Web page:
Let me give a silly example. When speaking of garments for the lower part of the body, we should never say “pants.” Rather, we should prefer “trousers” or “underpants,” neither of which (I hope) would be misinterpreted on either side of the pond.

    So, we should not speak of “capitalism” without qualifying it to say what we mean.

  7. Neil Locke “liberty lovers of different view points…..”.

    There is no common ground (no pun intended) between someone who wants to a take landed estate and someone who wants to stop him.

    There is no common ground between someone who regards private employment for pay as “slavery” and someone who regards that as disgusting insult.

    There is no common ground between someone who thinks that interest on a loan should be paid – and someone who thinks it should not (indeed that the very idea of interest is some sort of outrage).

    If Mr D’Amato is a “liberty lover” then Murray Rothbard (let alone Ludwig Von Mises) certainly was NOT.

    The idea that there can be some sort of civil “dialogue” with someone like Mr D’Amato is just potty.

    Nor is the (true) statement that we do not live in a free market of any help here.

    There are two primary reasons that we do not live in a free market.

    The massive size of government spending (some half of the entire economy in most Western nations) – mostly on the out-of-control Welfare States.

    The out-of-control Welfare States are naught to do with the alleged wickedness of “capitalists” and “big business” – and everything to do with Social Justice ideology.

    The other main reason we do not live in a free market society (or anything close to it) is the effort to finance borrowing by monetary expansion, not REAL SAVINGS (i.e. the sacrifice of consumption by real savers) – the “low interest rate” policy (now close to a no-interest-rate policy).

    I do not remember Mr D’Amato saying that all borrowing should be from REAL SAVINGS (at an interest rate agreed between borrower and lender) – please correct me if he says this somewhere and I have missed it.

  8. Neil, the quoted material is NOT paraphrased.

    It is a direct quote of the final sentence, written by Mr. D’Amato, of the penultimate — or second-to-the-last — paragraph, written by Mr. D’Amato, of the main body of his, Mr. D’Amato’s, piece, which is followed by final paragraph of the article proper, and then footnote [1].

    [My only editing was to place the antecedent of his pronoun “they” in (square) brackets in the quote. I confess that I misread his word “lauded” as “landed,” so my substitution is not perfectly accurate, although the difference in meaning is minor in his particular context. It simply implies an objection to all wealth gained “without working” (whatever that means to him) rather than being chiefly aimed at the wealth of those whose wealth grows “without” their “working” and who happen to have large real-estate holdings.]

    I am quite aware of what the sentence says and means; your own formalized statement of the idea is quite accurate; as is my criticism of Mr. D’Amato’s position as summarized in the final words of that sentence written by him: the bit about wealth acquired “without working.”

    Ian’s comment of 13 September, 2014 at 4:00 pm regarding the the acquisition of property is directly on point:

    ‘Property is not justified by labour. It is justified by non-coercive acquisition. …. Whether I am doing something that somebody else considers to be “work” is irrelevant.’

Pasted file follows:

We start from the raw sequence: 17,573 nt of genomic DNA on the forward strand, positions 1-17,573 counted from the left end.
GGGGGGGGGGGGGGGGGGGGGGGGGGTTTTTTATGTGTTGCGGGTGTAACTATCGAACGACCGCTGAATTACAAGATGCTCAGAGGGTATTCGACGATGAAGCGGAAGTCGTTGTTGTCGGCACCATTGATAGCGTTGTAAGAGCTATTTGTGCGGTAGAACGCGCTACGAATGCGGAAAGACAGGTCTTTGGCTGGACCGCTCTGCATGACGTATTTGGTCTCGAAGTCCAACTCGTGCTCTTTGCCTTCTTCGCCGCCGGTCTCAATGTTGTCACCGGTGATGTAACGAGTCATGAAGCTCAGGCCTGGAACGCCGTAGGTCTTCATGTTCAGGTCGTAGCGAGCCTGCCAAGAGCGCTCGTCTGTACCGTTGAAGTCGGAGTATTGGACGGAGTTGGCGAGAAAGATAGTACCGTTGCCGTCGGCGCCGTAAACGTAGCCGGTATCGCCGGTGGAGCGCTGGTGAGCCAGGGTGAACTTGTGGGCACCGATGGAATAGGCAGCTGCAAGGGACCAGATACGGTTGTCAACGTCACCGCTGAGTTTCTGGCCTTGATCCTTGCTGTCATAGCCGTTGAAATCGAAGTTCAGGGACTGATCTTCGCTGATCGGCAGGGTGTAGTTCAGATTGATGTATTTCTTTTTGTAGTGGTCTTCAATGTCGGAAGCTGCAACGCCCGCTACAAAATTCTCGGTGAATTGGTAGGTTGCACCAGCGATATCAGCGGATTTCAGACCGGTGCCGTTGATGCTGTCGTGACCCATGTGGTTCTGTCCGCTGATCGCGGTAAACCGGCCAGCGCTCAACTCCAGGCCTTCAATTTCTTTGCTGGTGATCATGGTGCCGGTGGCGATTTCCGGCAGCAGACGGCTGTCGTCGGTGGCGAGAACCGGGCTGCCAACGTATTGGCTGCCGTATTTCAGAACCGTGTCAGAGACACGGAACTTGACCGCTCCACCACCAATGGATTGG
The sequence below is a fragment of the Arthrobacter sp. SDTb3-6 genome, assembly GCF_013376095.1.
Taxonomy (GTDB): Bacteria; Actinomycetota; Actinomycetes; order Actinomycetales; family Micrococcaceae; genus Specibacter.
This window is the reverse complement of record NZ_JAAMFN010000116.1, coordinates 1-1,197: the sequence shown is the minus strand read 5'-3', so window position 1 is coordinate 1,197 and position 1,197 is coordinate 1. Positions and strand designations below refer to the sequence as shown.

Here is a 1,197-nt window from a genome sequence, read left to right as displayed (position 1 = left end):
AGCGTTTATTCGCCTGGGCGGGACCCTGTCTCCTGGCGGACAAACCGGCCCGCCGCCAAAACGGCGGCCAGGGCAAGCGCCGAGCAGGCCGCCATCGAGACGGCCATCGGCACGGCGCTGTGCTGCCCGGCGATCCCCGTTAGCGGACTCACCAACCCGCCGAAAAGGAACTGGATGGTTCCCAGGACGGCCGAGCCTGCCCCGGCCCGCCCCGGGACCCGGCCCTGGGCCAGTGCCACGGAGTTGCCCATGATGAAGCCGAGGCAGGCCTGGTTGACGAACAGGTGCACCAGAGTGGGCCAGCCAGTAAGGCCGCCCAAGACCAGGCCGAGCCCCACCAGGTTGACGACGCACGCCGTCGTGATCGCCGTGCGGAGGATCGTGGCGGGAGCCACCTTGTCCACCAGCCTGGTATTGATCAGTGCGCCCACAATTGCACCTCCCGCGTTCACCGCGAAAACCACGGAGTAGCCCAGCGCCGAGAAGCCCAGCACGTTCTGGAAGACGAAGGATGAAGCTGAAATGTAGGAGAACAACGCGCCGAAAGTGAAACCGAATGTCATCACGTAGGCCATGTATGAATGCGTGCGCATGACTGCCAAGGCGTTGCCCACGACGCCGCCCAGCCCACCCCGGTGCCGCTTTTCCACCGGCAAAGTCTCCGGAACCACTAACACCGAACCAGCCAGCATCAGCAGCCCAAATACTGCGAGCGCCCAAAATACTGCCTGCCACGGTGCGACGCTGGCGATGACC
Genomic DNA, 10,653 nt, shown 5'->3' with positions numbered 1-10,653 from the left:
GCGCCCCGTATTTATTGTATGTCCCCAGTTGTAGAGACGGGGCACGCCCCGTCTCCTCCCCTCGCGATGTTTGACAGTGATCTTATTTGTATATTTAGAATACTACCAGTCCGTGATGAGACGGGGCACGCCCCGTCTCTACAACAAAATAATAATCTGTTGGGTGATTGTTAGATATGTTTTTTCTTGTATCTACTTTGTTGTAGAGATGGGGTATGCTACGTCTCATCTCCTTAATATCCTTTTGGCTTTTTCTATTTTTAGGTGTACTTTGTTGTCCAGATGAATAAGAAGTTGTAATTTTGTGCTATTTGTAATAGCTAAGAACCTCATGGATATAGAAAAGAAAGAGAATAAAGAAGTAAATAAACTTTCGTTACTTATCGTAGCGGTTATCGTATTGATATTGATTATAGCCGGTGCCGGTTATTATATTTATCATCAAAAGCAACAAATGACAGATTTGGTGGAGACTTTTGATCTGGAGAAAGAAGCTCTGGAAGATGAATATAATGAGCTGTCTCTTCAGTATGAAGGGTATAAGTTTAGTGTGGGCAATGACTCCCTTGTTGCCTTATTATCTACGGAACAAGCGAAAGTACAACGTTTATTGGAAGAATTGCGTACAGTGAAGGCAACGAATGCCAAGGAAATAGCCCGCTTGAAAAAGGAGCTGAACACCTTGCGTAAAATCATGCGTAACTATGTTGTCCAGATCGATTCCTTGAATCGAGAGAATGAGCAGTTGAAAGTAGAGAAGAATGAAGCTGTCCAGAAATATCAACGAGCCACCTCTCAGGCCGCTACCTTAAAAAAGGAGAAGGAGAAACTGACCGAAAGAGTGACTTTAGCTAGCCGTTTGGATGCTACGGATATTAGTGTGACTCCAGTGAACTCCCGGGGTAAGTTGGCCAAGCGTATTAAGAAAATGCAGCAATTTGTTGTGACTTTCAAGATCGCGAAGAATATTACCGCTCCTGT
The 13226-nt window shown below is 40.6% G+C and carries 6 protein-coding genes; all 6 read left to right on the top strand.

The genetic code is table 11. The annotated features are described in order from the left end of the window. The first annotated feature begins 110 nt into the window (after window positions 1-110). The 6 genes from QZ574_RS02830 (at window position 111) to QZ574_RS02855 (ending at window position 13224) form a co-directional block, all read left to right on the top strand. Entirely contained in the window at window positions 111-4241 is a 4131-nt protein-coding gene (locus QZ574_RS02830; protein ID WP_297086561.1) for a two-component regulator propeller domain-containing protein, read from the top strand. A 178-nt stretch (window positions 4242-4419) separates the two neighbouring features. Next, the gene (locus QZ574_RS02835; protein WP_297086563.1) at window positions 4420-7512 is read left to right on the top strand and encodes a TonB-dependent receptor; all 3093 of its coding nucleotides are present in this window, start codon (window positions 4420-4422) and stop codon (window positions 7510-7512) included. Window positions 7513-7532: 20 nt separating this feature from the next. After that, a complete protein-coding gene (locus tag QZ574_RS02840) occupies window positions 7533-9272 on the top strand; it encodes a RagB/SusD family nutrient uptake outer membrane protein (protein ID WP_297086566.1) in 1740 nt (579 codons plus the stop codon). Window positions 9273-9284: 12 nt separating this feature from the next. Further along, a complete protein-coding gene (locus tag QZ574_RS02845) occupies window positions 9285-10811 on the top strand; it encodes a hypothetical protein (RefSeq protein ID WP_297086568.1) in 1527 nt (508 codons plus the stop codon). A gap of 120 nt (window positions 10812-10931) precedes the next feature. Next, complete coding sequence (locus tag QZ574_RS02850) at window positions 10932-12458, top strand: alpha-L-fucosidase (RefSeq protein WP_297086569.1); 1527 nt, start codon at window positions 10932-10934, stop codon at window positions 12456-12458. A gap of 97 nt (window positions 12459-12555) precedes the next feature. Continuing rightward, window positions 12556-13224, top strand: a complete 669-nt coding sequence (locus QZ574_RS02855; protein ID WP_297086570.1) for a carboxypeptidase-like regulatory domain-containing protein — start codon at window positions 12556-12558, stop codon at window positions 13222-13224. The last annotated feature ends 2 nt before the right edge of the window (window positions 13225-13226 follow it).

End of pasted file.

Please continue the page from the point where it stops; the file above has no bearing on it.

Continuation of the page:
Note that economic “wealth” is a form of “property.”

    It’s not that I have no disagreements with the rest of the article (or with the implications thereof); it’s simply that, as I said in the first comment, the bit about “acquisition of wealth without working” reeks of envy and an unrealistic conception of and obsession with “fairness” as a social ideal, and this in particular leaped out and grabbed me.

  9. Ian and Julie on property – agreed.

    As for Thomas – he claims to be against the looting of property holders (regardless of how much property they hold). Yet he supports people (such as D’Aamto and Carson) who make it obvious that they do want to loot large scale property holders. And when anyone points this out – Thomas simply responds with his “liar, liar, liar” tap dance.

    • Ian and Julie,

      OK, let me pull back from the snark a bit.

      I am the second most qualified person to judge what D’Amato meant in the sentence that Julie cites as “giving the game away.” The first most qualified person would, of course, be D’Amato himself. I’m second most qualified by virtue of having edited D’Amato’s work for publication for years, including this piece.

      Neil’s interpretation is the correct one. Period.

  10. Mr D’Amato has made it clear (in posts on this very site) that he regards both rent (on land) and the payment of interest on loans as forms of “taxation”, and that he regards working for wages as a form of “slavery”.

    If this is Black Flagism (and it clearly is) then Black Flagism is evil.

    • Julie and Ian,

      I encourage you to closely read D’Amato (not just at C4SS but at the Mises Institute and in other publications) and compare his actual claims with Mr. Marks’s claims about him.

      As for Mr. Marks, I’ve given up responding to him directly on these subjects on the advice of Robert Heinlein (“Never try to teach a pig to sing; it wastes your time and it annoys the pig”).

  11. Thomas – the one virtue of D’Amato is that he is fairly clear about his (evil) beliefs.

    Your denial that he says what he says, shows that you (not me) are the “liar”.

  12. To state the obvious…. if Ludwig Von Mises was alive (he actually died years before the “Ludwig Von Mises” Institute was created) nether Mr D’Amato or Mr Carson would be published there – as they stand diametrically opposed to what Ludwig Von Mises cared about.